Elsewhere on the Network: Greater Greater Washington examines the upcoming overhaul of DC bus routes, The Urbanist maps Seattle sidewalks, and Getting Around Sacramento reminds the local paper that parking is not, in fact, a right.

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Houston Just Rebuilt Its Bus System From Scratch

Houston's bus system before, on the left and after a complete system redesign on the right.

Houston’s bus system before, on the left, and after a complete redesign.

On Sunday, Houston debuted an entirely new and improved bus system. The city didn’t pass a new transit levy. Instead it put existing resources to use in a way that is designed to maximize frequent service and boost ridership.

With the help of consultant Jarrett Walker (of Network blog Human Transit), Houston’s METRO changed nearly every route and every stop in the system. Smart Growth America explains what riders will gain from the process:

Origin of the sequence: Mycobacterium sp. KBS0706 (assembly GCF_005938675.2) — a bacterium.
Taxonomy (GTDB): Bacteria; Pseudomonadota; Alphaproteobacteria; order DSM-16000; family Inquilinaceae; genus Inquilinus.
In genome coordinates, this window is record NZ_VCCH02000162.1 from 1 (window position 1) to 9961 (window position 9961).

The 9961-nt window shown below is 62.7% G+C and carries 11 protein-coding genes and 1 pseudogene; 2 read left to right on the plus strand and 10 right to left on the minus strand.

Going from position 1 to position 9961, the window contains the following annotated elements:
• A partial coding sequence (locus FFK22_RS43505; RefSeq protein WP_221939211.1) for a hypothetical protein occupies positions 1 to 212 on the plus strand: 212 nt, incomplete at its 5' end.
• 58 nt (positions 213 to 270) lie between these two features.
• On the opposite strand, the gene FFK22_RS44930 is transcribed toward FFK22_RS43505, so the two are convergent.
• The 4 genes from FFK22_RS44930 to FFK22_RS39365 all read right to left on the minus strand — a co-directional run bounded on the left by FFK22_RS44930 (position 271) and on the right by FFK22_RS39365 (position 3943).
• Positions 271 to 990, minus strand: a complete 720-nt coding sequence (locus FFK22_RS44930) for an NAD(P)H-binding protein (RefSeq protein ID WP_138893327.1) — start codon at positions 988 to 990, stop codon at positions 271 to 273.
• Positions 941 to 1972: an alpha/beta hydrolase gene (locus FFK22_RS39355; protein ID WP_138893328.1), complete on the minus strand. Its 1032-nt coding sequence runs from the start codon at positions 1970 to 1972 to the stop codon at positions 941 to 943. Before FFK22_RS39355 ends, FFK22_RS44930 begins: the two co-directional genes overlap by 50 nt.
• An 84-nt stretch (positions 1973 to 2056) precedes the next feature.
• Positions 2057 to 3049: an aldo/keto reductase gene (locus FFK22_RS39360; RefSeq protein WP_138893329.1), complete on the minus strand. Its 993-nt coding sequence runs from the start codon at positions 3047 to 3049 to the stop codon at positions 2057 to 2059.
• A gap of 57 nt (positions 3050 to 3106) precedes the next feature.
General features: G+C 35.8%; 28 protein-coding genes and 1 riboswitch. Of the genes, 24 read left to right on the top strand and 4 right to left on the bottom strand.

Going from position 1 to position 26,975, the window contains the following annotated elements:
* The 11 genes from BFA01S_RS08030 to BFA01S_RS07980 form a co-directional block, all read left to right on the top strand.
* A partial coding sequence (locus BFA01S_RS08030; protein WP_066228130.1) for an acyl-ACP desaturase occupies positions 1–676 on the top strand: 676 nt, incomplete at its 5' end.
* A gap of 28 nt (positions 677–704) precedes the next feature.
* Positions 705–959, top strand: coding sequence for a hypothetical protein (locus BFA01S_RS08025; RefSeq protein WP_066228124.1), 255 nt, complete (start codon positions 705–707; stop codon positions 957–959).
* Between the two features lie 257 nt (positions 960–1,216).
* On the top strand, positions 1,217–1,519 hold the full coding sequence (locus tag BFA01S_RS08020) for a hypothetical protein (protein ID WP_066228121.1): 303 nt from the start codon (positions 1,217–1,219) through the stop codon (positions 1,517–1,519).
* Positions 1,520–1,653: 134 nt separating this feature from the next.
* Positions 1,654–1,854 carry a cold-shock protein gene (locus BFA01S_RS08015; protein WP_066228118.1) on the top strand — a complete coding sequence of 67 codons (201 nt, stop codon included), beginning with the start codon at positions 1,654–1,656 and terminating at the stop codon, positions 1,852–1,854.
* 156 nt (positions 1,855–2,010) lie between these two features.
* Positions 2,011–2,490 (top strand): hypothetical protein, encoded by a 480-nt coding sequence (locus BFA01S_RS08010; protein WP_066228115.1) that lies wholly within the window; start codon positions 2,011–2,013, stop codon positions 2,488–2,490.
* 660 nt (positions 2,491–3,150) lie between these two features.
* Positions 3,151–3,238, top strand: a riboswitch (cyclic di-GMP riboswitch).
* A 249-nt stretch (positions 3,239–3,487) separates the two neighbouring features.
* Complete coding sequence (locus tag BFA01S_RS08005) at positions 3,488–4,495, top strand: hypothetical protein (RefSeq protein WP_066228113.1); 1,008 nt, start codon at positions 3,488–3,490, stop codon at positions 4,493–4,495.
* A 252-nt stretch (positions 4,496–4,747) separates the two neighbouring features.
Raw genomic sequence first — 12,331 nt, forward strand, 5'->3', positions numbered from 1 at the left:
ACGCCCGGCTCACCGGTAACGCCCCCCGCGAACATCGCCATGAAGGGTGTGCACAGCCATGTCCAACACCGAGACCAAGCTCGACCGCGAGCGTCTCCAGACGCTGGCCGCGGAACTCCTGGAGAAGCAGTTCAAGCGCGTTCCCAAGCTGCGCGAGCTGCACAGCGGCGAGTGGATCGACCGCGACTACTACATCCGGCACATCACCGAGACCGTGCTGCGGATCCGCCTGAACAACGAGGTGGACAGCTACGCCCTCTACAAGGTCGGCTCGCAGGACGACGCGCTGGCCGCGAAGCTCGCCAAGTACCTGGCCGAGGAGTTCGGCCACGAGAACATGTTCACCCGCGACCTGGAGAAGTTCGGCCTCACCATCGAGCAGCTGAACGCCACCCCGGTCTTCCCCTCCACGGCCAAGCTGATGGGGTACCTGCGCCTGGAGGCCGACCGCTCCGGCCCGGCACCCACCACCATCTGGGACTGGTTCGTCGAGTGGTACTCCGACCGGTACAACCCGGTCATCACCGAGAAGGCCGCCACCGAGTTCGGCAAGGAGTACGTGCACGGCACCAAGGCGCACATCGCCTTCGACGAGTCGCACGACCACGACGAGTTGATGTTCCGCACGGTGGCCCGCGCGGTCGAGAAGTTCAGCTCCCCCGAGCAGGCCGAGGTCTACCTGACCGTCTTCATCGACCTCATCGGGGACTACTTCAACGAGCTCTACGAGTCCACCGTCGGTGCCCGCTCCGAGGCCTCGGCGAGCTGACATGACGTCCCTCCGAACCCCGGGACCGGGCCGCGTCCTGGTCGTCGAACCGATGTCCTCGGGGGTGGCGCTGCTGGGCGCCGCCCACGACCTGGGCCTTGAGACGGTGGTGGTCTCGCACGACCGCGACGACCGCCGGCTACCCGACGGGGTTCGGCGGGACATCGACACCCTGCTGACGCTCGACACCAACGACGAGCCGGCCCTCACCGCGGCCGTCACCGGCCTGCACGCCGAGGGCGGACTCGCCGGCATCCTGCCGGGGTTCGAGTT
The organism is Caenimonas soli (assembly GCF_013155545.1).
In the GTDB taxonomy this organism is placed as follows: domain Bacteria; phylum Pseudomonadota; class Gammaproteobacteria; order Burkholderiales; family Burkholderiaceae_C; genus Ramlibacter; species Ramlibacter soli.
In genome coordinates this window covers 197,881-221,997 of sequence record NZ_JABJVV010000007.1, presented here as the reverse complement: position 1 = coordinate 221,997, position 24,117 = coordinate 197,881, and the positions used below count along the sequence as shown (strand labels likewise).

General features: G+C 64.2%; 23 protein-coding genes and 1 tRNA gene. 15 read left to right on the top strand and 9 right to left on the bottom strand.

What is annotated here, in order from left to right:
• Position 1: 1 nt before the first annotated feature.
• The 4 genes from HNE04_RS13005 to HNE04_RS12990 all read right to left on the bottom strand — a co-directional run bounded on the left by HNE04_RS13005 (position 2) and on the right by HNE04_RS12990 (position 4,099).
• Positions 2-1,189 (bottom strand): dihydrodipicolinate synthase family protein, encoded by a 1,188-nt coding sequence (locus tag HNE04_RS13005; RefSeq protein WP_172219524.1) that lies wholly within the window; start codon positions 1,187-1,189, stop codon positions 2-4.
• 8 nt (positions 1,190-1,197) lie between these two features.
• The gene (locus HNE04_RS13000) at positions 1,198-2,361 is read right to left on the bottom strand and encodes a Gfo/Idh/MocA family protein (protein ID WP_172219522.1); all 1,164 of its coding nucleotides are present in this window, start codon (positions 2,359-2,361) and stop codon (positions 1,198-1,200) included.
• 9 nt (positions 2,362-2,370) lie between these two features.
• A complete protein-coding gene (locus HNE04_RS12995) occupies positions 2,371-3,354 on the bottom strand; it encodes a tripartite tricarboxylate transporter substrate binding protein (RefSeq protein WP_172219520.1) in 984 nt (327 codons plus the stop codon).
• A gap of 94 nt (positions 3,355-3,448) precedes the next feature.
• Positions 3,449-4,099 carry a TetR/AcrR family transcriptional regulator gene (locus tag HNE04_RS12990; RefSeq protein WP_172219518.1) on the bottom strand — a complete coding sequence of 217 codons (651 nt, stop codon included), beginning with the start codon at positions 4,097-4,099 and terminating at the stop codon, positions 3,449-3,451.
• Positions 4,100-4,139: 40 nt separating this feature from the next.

73 percent of bus riders will have access to high-frequency service—a 217 percent increase from METRO’s current system. The high-frequency routes will have 15 minute headways. An additional 19 percent of riders will be on routes with headways of 30 minutes or less. Almost 60 percent of bus trips to 30 key destinations will be 10 minutes or faster. METRO will accomplish this more frequent, speedier service primarily by shifting to a grid system that allows for more direct routing than the current hub-and-spoke network though downtown. Some of the speed improvements are the result of reducing the number of street-level rail crossings encountered on a bus route, almost eliminating route branching, and moving away from long, delay-prone routes.

To top it off, the frequent routes will run just as often on the weekends, dramatically expanding access for those with weekend shifts or who rely on the bus to make a Saturday grocery run. With Houston’s current system, about half of bus riders had access to high-frequency service during the week, that ratio dropped to 25 percent on the weekends.

It will be really cool to see if this kind of service upgrade can move more people to transit in a city like Houston. Columbus, Ohio is currently engaged in a similar effort.